The flagship institution of Islamic Relief, the wealthiest Islamist charitable franchise in the West, has largely lost the support of Western governments, its latest accounts reveal. The franchise's income continues to grow, however, because of its efficient fundraising efforts among Muslim communities in the United States and elsewhere, along with a steady flow of grants from the United Nations and various terror-tied extremists across the globe.
Islamic Relief Worldwide (IRW) is one of the most important Islamist financial institutions in the world, with branches, offices and affiliates in over 40 countries. Prominent members of the Muslim Brotherhood established the charity, and leading Islamist activists continue to run the franchise today.
Since the Middle East Forum and its partners, working with journalists and legislators around the world, began investigating and writing about Islamic Relief in 2014, IRW has, however, faced some difficulties.
Designated as a terrorist organization by the United Arab Emirates, and with bank accounts shut down by UBS and HSBC, the German government has determined that Islamic Relief has "significant ties" to the Muslim Brotherhood, with a Swedish government report reaching similar conclusions. British and Italian officials have investigated Islamic Relief's hosting of radical preachers, and European media has extensively covered numerous examples of antisemitism and pro-terror rhetoric among top IRW officials.
Both the Egyptian and Tunisian governments have accused Islamic Relief of financing jihadists. And a document put out by the Iraqi government, citing terrorism allegations, appeared to ban the "Islamic Relief Organization across the world."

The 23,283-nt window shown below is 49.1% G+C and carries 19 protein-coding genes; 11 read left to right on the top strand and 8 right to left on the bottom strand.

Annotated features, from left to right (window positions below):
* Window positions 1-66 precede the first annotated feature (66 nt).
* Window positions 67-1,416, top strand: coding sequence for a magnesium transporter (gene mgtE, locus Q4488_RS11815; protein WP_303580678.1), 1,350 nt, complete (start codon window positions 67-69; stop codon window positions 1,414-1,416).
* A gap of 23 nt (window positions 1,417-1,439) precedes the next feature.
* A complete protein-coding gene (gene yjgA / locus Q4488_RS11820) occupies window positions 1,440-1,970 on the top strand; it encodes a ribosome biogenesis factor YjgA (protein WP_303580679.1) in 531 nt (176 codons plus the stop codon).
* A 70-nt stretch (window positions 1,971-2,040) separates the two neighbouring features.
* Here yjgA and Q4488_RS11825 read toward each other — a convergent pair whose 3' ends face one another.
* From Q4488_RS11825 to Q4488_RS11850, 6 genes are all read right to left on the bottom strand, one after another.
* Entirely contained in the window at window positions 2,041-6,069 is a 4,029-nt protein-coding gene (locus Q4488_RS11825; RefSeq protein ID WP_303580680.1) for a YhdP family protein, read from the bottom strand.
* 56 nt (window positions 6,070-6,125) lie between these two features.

In 2020, the U.S. State Department warned about the "blatant and horrifying anti-Semitism and glorification of violence exhibited at the most senior levels of Islamic Relief Worldwide." The Netherlands also subsequently cut ties.
IRW accounts now reveal that funding from Western governments has declined significantly as a result of this scrutiny. While figures do not include funding to Islamic Relief's branches around the world, Western government financial support for IRW itself has markedly decreased, year-on-year, from almost $12 million in 2011, to a paltry $15,000 in 2022.
However, this is not yet a crisis for the Islamist franchise – for a start, Islamic Relief does not face a revenue problem. In fact, its 2022 accounts report an enormous $286 million of income. Meanwhile, increased funding from the United Nations has more than offset the loss of Western government support, with over $23 million given in 2022 by just one UN initiative to IRW.
Branches of Islamic Relief around the world are increasingly productive fundraisers for IRW, sending almost $180 million to the franchise headquarters in 2022. The most successful was Islamic Relief's branch in the United States, which gave IRW over $80 million that year.
Notwithstanding, for charities such as Islamic Relief, and for international Islamist charities everywhere, Western government backing is extremely important, and the loss of these partnerships is significant.
For a start, government backing serves to legitimize Islamists as representative voices of Western Islam, which in turn helps Islamists impose control over Muslim communities in the West.